The key phrase was "general concensus". Specifically of the responses that I've been getting (i.e. ones that show up in my inbox from having been quoted). I wasn't saying that every single person to post in this thread was that way.

And it doesn't apply to this case in particular, I only mentioned that case as an example. Don't try to tell me that in any thread dealing with religion you haven't seen plenty of people laughing at and insulting others purely because they have faith. THAT'S what this topic is about. The crux of the issue is that people of faith are different from non-believers only in that they believe while non-believers, by definition, don't believe in a higher power.

My entire point is this: why is it not acceptable to insult or mock some people just because they're different because they didn't choose to be different from you, yet it's perfectly fine to mock and insult someone who choses to be different from you. The apparent argument is "You don't choose your race/gender/sexuality/etc but you can choose your politics/religious beliefs/etc." Alright. So what about someone who chooses to be transexual? Is it alright to make fun of them because they CHOSE to switch genders?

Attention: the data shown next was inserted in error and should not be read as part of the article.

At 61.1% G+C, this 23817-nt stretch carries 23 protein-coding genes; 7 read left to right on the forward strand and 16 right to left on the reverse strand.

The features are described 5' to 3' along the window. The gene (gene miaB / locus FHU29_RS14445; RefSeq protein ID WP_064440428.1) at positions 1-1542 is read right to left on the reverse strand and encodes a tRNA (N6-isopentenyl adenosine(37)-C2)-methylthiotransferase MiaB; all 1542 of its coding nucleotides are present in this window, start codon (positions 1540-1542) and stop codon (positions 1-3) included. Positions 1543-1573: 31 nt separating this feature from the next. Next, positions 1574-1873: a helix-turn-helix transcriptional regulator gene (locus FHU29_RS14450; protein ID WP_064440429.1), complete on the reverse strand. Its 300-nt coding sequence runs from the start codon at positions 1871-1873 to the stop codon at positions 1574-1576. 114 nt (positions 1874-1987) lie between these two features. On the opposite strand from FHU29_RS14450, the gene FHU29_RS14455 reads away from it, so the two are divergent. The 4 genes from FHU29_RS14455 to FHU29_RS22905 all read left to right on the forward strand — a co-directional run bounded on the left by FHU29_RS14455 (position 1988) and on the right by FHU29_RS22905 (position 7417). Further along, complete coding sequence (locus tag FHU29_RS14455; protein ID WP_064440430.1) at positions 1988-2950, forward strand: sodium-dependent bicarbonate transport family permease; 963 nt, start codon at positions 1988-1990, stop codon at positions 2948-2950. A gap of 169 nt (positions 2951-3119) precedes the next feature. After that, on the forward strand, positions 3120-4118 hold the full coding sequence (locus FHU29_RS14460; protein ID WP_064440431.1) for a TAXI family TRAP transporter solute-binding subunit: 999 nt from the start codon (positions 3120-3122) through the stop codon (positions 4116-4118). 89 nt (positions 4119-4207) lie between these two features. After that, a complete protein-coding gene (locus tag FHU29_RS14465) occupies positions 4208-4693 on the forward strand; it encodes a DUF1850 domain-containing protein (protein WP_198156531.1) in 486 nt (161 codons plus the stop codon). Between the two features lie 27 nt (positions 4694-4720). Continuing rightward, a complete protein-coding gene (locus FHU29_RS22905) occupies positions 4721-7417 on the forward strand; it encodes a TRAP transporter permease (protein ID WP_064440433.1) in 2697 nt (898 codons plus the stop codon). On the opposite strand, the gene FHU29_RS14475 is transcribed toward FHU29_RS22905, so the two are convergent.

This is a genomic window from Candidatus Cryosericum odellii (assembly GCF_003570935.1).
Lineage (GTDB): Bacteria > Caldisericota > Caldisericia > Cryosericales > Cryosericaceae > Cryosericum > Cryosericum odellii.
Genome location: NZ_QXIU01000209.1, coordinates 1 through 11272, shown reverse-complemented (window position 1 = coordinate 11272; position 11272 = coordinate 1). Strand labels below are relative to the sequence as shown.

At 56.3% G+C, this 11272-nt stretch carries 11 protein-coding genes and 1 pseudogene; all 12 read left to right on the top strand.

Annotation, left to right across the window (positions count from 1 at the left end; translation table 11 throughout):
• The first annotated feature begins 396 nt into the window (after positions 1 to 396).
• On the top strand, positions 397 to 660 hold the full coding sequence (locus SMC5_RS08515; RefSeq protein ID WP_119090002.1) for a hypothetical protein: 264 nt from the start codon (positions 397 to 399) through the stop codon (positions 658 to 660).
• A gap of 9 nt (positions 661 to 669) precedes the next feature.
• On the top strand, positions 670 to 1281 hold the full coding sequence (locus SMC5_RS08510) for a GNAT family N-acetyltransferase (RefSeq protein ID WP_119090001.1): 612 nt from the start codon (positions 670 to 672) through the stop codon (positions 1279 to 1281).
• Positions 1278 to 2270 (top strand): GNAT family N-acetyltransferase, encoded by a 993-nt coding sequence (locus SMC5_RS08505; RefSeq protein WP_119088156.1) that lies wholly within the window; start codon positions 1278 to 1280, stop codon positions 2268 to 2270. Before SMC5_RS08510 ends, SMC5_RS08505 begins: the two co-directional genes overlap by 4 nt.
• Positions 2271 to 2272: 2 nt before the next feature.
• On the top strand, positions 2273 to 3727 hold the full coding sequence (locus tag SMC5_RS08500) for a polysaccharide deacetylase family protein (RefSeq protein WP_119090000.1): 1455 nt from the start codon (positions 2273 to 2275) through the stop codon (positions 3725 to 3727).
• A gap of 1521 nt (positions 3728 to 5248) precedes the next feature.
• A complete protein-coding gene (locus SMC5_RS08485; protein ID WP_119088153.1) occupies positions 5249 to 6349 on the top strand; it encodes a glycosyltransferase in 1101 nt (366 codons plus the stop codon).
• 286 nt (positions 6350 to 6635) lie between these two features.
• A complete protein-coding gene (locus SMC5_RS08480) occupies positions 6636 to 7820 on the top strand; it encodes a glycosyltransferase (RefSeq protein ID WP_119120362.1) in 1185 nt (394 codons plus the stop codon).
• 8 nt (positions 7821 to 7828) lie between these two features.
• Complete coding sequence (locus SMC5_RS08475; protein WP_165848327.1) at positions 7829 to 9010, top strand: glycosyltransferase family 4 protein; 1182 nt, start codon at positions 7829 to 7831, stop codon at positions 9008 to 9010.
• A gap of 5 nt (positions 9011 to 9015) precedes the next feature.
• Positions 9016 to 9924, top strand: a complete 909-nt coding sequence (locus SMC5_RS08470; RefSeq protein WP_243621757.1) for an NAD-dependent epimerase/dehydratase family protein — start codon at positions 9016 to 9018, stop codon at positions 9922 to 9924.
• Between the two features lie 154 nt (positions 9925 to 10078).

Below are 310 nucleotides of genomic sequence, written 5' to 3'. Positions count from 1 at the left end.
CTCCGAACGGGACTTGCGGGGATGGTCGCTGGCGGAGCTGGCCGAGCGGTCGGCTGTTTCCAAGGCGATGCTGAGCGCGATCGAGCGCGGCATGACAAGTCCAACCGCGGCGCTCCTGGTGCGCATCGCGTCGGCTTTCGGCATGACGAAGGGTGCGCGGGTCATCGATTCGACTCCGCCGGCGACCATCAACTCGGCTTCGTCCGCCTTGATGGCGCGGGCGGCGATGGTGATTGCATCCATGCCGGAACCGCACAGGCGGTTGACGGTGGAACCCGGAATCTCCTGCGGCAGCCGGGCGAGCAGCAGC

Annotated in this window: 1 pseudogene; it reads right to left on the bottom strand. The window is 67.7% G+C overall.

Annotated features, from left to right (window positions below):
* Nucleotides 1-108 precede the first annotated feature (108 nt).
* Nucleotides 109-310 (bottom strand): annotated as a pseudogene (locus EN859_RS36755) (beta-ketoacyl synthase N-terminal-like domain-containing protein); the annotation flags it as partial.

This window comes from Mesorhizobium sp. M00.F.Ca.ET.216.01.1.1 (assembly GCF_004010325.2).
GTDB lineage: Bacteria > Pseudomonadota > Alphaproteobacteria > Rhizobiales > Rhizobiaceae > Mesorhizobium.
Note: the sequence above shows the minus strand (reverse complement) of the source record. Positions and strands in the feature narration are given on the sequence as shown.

RJ 17:
The key phrase was "general concensus". Specifically of the responses that I've been getting (i.e. ones that show up in my inbox from having been quoted). I wasn't saying that every single person to post in this thread was that way.

I counted sixteen posts by different posters in the thread that said some variation of what I said. I counted six from different posters that have said something along the lines of religion sucks.